The male agent was grazed in the ankle and hit once in the buttocks.
He called the Brian A. Terry Border Patrol station and said he believed he had just been involved in a “friendly fire” shooting.
But the female agent said she saw three or four people sitting where Ivie was and heard people speak in Spanish.
There was no physical evidence that other people were there.
Three Mexican nationals were discovered and arrested within a few hours of the incident, about 1.5 miles south from where the incident occurred. They were walking back toward Mexico.
Two others were located by Mexican law enforcement authorities on the Mexican side of the border fence, but they couldn’t be connected to the shooting.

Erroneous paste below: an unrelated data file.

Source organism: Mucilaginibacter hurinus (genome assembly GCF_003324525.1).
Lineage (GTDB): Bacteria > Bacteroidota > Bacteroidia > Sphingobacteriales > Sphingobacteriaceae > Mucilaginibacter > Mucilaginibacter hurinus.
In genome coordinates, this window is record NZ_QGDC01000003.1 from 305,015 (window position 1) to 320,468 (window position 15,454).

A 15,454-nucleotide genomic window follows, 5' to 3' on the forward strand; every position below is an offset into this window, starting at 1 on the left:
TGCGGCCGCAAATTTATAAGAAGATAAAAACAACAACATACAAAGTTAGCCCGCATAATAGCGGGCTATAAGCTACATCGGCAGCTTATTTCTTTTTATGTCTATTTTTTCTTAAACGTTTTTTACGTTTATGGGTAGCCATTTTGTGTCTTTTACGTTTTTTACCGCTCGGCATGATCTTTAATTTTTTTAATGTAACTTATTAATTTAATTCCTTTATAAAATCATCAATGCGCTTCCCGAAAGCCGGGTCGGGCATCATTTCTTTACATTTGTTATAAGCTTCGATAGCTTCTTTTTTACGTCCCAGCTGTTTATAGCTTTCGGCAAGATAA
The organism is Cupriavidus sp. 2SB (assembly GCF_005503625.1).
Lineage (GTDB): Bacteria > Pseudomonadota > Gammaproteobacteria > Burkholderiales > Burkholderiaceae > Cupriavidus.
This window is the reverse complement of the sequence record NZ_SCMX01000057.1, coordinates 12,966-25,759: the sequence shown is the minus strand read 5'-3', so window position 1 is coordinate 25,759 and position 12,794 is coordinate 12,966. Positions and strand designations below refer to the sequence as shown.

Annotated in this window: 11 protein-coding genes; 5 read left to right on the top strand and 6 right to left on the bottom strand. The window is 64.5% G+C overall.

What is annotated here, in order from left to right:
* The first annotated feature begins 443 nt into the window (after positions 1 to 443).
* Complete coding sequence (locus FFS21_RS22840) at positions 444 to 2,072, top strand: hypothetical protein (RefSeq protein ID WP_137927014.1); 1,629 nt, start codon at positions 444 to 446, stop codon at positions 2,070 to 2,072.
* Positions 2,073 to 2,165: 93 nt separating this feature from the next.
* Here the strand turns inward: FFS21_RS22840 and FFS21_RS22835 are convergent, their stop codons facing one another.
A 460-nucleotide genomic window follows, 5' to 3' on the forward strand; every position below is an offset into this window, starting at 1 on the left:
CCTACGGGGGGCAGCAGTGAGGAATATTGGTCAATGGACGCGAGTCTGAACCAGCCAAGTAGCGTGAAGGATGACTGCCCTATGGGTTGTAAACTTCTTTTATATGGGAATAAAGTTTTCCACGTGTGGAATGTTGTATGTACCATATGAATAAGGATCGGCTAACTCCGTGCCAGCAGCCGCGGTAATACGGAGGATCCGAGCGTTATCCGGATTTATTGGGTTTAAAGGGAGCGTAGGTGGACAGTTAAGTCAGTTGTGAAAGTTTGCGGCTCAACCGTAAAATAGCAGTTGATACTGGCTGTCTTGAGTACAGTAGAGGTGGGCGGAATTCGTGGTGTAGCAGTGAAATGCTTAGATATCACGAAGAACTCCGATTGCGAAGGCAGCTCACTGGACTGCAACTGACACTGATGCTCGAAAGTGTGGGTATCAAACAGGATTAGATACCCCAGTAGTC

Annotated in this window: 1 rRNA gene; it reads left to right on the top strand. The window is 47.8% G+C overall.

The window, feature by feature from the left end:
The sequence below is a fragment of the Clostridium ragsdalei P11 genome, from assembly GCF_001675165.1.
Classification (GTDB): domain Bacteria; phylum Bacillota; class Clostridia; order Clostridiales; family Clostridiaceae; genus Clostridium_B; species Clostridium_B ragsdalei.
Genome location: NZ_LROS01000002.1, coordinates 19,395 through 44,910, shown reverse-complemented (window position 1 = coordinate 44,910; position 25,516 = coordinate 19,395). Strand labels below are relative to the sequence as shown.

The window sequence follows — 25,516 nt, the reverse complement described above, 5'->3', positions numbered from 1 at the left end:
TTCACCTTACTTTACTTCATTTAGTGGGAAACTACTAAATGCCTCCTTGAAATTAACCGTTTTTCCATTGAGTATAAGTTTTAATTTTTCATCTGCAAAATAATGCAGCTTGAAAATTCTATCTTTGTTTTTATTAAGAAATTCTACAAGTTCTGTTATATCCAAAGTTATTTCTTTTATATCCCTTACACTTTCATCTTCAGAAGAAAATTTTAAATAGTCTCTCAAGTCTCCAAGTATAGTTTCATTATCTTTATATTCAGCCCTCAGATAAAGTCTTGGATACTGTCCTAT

The physical evidence doesn’t show who fired first, Colburn said.
The female agent said she doesn’t know, and the male agent said Ivie fired first.
“I don’t believe that Nick did anything wrong that night,” Colburn said. “The complex circumstances such as radio communications, knowledge of key terrain-feature nicknames, dark of night, logical presumptions made … built an untenable scenario.”
It was simply a tragic accident, said Chris Ivie.
“I don’t believe anybody really is at fault,” he said. “Sometimes things just happen.”
The family visited the Naco station last week to commemorate Ivie.
The Border Patrol named a new horse facility after him and built an archway with his name on it, Chris Ivie said.
Nick Ivie’s two daughters, Raigan and Presley, together with their mother, Christy, cut the yellow ribbon.
His horse and companion, Mouse, was the first to walk through it.
Today, Ivie would have turned 32.
“We’ll get together and share some good times and tears,” said Chris Ivie. “I imagine it will be that way forever as long as we are here.”